I installed Q2 on my ESXi virtual machine (6 CPUs x Intel® Xeon® W-2133 CPU @ 3.60GHz, Ubuntu 18.04.2) with conda as the official instruction. The installation runs well, but every time when I try to activate the q2 I get the sam error:
QIIME is caching your current deployment for improved performance. This may take a few moments and should only happen once per deployment.
Illegal instruction (core dumped)
I tried to uninstall the qiime2 environment and reinstall it, like this:
conda env remove -n qiime2-2019.4
conda clean -y -all
conda update conda
conda env create -n qiime2-2019.4 --file qiime2-2019.4-py36-linux-conda.yml
The installation works well, but the problem still happens when I activate the q2.
This sounds remarkably similar to this thread which was running QIIME 2 in virtualbox. The ultimate conclusion was that virtualbox was mis-configured/not correctly supported for the CPU, as a Hyper-V installation worked fine on the same CPU.
That said, we super don’t understand what specifically triggers this, so all we know at this point is it has something to do with virtualization (apparently T2 and now T1 hypervisors, like ESXi, can cause it…).
Are you willing to help us debug this? I can see about creating some test situations and we can see when/where it actually breaks. No promises that it can actually be fixed however until we figure out what it is exactly.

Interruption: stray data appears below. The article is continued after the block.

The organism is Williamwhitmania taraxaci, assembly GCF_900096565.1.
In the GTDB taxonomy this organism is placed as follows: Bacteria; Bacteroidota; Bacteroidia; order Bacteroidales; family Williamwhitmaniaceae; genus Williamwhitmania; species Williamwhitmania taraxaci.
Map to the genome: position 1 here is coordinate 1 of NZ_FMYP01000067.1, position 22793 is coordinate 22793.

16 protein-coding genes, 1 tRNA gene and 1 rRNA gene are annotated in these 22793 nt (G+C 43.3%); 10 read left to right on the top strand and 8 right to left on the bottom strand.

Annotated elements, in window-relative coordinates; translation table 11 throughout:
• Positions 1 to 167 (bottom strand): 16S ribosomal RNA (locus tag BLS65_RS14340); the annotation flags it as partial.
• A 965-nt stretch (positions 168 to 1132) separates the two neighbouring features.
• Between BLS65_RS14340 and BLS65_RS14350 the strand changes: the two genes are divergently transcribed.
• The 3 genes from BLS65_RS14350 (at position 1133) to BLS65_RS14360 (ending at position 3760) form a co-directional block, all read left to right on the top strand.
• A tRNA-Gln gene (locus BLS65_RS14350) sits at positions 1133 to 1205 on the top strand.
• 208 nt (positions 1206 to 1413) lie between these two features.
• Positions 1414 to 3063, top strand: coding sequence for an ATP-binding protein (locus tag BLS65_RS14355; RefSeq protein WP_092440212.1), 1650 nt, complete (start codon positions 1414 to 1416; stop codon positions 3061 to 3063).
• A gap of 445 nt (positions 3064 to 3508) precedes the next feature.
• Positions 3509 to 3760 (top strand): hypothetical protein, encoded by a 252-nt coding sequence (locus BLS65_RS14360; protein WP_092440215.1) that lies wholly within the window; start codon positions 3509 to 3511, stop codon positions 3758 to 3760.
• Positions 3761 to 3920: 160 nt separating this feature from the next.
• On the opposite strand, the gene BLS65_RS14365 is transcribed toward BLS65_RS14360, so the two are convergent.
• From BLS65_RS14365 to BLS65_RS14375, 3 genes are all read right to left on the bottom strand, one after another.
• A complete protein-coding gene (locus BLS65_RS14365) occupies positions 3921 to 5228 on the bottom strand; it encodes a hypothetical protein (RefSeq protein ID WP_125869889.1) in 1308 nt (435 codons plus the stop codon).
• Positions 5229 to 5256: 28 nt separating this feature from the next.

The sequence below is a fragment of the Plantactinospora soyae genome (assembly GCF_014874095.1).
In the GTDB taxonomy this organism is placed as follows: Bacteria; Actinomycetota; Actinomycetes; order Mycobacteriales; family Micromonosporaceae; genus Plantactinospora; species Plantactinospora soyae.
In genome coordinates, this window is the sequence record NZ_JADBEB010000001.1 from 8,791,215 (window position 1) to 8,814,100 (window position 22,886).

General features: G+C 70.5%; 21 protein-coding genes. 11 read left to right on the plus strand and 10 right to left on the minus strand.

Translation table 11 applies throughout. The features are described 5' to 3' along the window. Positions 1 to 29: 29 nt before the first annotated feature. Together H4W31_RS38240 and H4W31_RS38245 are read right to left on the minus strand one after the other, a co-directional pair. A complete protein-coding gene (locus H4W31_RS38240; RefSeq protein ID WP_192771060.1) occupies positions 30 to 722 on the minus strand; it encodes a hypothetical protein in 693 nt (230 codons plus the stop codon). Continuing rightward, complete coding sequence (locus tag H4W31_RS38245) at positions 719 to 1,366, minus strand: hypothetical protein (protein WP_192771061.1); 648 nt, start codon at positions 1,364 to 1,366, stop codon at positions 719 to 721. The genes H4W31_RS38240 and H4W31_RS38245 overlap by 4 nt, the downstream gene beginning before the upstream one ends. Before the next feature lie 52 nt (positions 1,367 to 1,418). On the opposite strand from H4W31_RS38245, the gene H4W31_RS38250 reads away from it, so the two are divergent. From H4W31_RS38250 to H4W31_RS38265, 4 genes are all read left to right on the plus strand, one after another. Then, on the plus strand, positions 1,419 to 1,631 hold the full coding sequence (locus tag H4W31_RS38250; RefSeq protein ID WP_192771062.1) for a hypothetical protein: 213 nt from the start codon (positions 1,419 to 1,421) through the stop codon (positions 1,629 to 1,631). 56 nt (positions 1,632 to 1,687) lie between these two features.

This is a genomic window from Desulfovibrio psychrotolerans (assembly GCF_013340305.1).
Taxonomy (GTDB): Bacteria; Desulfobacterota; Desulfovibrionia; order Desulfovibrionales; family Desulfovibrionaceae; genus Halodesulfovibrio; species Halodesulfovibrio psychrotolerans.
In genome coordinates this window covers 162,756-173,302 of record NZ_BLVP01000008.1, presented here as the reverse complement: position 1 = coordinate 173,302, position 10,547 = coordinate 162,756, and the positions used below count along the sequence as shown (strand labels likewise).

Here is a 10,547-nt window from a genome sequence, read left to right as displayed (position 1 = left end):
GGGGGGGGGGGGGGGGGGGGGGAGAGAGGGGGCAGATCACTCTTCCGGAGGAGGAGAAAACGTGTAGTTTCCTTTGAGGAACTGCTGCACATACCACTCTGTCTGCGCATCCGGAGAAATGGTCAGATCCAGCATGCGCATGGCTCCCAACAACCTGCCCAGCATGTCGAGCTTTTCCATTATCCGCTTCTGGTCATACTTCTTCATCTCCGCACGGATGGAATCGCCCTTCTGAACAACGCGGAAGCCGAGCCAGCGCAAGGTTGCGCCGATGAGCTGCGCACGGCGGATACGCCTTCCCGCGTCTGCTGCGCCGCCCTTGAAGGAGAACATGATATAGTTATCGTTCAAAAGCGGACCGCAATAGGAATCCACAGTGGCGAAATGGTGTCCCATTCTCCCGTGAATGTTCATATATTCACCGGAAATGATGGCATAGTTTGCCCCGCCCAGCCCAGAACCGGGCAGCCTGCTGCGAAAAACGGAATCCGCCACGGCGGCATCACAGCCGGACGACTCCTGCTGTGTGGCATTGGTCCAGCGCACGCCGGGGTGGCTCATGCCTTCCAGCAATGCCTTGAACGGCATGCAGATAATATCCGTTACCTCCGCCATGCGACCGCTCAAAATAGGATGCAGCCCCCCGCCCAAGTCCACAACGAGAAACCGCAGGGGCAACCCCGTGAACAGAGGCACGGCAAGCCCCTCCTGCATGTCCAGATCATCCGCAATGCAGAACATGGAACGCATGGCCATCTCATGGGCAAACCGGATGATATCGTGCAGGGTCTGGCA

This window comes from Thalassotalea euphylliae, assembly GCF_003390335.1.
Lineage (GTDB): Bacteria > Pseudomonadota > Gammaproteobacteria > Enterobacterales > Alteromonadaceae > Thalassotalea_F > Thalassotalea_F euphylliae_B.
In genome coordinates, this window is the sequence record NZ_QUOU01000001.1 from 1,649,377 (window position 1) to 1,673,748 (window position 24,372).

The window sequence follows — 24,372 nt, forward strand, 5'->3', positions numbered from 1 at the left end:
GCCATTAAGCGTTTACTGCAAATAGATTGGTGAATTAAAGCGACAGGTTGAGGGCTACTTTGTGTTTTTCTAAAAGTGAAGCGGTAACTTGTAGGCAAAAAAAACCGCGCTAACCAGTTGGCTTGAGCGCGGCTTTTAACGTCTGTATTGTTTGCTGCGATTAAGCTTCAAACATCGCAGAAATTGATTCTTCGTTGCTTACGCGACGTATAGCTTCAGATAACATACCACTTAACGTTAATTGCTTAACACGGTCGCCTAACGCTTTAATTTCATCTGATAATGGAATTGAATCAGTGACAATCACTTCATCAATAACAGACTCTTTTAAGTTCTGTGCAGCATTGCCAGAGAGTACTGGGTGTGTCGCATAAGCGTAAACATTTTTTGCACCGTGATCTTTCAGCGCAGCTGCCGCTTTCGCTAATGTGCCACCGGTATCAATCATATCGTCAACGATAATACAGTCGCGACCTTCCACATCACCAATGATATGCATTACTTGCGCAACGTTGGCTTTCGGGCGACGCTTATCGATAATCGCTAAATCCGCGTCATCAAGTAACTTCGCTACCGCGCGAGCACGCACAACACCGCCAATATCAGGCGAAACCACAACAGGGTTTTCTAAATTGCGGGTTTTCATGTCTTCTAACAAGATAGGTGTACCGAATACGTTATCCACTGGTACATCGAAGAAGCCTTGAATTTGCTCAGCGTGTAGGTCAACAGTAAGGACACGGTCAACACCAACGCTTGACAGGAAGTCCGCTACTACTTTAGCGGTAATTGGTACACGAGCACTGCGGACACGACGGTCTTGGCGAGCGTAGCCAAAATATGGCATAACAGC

Thank you so much for the prompt response. Sure, I can do some tests. All my bioinformatic computers run on ESXi, so I want to fix it really.
So my suspicion is that numpy or scipy are maybe causing this, could you run the following inside your QIIME 2 environment? (whenever you get the chance, it’s pretty late where I am)
python -c "import numpy"
python -c "import scipy"
If neither of those do anything impressive, then I’ll see about writing a script to load plugins one by one to try and narrow this down.
python -c "print('hello world')"
Perhaps our Python installation is entirely broken here?
Alright! I’ll do some research to try and figure out what could be going on. I think there’s some things we can set with numpy to make it use CPU flags differently, but I’m not certain.
Thank you so much! Looking forward to it.
Do you think the old version will work on my vm?
I’m not sure, but it wouldn’t hurt to try. It would give us more information.
However, conda-forge seems to move a little bit quickly and they tend to delete/move their packages when they find a bad build, so I wouldn’t be shocked if some of our older environment files don’t work quite like they should. You should be able to delete the offending lines in the environment file to force conda to create a new resolution, but I wouldn’t use the resulting environment for anything serious.
A full list of every environment ever can be found here:
Thank you again. Waiting for your good news. Have a good night.
After a little bit of poking around it looks like numpy recently added a CPU probe which has caused similar issues for others on a VM. This seems to be a result of executing an AVX instruction where the hypervisor isn’t prepared to support it.
According to the spec sheet, your processor definitely has AVX2 (and AVX 512, which is it’s own story). So it seems ESXi isn’t providing those instructions to the guest OS. I’m not an expert on anything VMWare, but maybe this is something others have dealt with? Googling around I didn’t see anything particularly obvious.
This thread seems like roughly the right direction. It seems either you upgrade ESXi, or mask the CPUID to look like an older CPU (which I expect numpy would have no problem with).